District attorney: Thank you for coming on such short notice. Due to new evidence and a close look at the case, I've decided to reopen the investigation into the disappearance of Katherine Marks. Katherine disappeared in 1982, almost 20 years ago and she remains a missing person to this day. Now there are plenty of people who thought they got away with crimes that we're now finding can be solved based on DNA and other forensic evidence. And I'm sure that puts a lot of people on edge right now. I'll take your questions.
Lawyer: Well, what did you believe was going on?
David: Well, it was clear to me that the district attorney was reopening the investigation to further her political career. There wasn't anybody who didn't know about it. You couldn't walk down the street, you couldn't walk past the newspaper stand. It was just, you know, everywhere.
Lawyer: What did you do then?
David: I...intended to fill up my car with clothing and linen and go somewhere and hide and disguise myself. It seemed to me that the problem was being David Marks...so I just wanted not to be David Marks anymore.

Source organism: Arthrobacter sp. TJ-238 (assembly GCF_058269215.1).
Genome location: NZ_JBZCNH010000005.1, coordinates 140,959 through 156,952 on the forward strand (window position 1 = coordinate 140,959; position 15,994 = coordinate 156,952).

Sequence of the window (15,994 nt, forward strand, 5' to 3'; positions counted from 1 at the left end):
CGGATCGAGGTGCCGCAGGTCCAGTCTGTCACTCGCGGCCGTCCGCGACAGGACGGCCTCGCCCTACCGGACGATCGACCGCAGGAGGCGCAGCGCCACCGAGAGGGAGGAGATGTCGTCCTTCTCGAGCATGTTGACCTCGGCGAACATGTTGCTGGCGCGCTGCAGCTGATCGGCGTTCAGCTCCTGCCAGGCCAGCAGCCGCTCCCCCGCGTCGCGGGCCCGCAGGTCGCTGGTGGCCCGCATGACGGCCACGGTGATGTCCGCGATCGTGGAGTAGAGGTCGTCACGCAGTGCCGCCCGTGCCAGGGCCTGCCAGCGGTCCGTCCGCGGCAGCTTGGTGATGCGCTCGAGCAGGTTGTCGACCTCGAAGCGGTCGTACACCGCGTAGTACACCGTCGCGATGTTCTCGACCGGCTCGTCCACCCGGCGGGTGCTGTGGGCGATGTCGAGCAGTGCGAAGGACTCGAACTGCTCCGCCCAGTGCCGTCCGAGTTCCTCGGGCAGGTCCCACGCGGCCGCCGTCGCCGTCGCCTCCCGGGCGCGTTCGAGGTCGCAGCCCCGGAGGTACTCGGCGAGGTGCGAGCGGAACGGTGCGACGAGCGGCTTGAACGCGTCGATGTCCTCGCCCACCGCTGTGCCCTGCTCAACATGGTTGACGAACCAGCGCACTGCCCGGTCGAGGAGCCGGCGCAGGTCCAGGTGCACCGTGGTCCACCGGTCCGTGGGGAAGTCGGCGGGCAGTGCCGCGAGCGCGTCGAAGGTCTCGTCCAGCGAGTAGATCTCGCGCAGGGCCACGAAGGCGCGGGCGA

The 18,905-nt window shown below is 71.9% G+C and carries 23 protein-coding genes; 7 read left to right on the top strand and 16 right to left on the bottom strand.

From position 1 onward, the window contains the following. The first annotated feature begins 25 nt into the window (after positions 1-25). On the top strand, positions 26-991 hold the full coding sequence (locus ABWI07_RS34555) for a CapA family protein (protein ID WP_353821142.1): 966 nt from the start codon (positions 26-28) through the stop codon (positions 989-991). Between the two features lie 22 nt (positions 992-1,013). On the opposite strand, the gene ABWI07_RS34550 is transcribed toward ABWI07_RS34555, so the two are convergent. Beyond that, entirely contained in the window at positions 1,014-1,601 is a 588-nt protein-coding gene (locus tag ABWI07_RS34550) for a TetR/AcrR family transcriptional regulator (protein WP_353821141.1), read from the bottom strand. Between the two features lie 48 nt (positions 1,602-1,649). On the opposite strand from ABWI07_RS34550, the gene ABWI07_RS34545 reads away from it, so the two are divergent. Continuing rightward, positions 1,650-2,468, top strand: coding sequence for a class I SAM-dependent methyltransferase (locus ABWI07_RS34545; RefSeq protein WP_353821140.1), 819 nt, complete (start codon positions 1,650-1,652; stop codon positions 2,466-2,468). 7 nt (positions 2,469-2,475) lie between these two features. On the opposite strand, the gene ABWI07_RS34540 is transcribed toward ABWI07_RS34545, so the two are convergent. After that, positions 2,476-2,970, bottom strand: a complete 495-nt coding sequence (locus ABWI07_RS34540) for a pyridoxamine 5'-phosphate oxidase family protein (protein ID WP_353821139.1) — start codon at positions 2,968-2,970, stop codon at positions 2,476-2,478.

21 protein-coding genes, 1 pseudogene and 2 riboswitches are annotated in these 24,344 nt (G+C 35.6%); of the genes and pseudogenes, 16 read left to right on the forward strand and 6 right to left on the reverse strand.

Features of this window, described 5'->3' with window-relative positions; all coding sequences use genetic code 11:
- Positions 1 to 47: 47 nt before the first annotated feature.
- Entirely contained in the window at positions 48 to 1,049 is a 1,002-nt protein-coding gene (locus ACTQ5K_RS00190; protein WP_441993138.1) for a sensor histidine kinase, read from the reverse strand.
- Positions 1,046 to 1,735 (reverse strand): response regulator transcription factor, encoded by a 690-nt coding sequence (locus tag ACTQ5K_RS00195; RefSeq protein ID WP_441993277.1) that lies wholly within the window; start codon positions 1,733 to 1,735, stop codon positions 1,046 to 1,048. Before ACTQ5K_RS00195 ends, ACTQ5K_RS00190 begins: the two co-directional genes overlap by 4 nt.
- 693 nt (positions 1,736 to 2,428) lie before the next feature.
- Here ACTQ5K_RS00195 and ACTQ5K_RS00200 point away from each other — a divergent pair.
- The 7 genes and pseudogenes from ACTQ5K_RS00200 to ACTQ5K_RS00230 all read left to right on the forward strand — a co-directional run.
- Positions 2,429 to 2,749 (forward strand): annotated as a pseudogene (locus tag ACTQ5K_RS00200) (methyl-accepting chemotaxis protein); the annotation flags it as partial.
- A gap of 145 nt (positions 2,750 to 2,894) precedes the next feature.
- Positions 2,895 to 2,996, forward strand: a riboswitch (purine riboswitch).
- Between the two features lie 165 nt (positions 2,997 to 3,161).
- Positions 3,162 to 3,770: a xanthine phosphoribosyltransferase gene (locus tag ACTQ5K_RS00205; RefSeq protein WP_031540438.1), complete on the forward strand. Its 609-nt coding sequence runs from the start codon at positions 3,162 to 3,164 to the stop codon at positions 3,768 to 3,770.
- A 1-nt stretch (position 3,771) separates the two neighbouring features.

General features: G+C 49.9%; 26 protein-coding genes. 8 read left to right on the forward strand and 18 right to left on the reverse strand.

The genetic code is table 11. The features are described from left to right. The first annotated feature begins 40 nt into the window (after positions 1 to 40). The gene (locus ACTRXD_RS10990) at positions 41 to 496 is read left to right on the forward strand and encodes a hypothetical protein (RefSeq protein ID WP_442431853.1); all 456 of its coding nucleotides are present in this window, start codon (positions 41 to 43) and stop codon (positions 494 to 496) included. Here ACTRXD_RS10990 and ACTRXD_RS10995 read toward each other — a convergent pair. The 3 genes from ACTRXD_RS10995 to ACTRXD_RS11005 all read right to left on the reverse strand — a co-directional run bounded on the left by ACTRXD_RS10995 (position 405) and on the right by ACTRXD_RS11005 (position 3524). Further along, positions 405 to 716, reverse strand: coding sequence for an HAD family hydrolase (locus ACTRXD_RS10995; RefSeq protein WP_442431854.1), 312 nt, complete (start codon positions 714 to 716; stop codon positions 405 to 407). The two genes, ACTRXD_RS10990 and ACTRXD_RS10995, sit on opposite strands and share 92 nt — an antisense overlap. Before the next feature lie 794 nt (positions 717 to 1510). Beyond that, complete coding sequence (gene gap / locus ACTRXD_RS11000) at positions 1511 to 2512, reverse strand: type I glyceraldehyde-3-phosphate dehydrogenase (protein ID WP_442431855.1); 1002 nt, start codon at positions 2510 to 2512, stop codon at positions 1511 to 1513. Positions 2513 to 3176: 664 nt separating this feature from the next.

(Latin rap music playing)
Malvern: Hey! Do you mind? Can you just hold it down a little bit? You know, it's just very abrasive on my ears. And you don't have to let the door slam like that. You know, I just need a little consideration. What?
Lawyer: So now you're living in Galveston, Texas, and you meet Malvern Bump for the first time. Did you pretend to be mute?
David: Uh, yeah.
Malvern: Yeah well, just be sure and turn the hall light off when you're coming and leaving, 'cause it's on my meter.
Lawyer: Do you think Malvern believed you were a mute?
David: I doubt it.
Lawyer: Do you think he believed you were a woman?
David: Probably not.
Reporter: 18 years ago this lakeside cottage was a weekend retreat for New York real estate heir David Marks and his wife Katherine, a beautiful young medical student. Now according to Westchester County District Attorney Janice Rizzo, it is being considered a possible crime scene. Earlier today, in an exhaustive search, cadaver dogs uncovered a body. Unfortunately for hopeful investigators, it was just the remains of a dead dog. Sources inside the DA's office say that Rizzo's interest in the case was triggered by an unpublished manuscript written by this woman, Deborah Lehrman. Lehrman's novel apparently describes a murder, the details of which are strikingly similar...
Reporter: ...to those surrounding the disappearance of Katie Marks in 1982. Investigators are also interested in talking to David Marks, but at the moment, no one seems to be able to find him.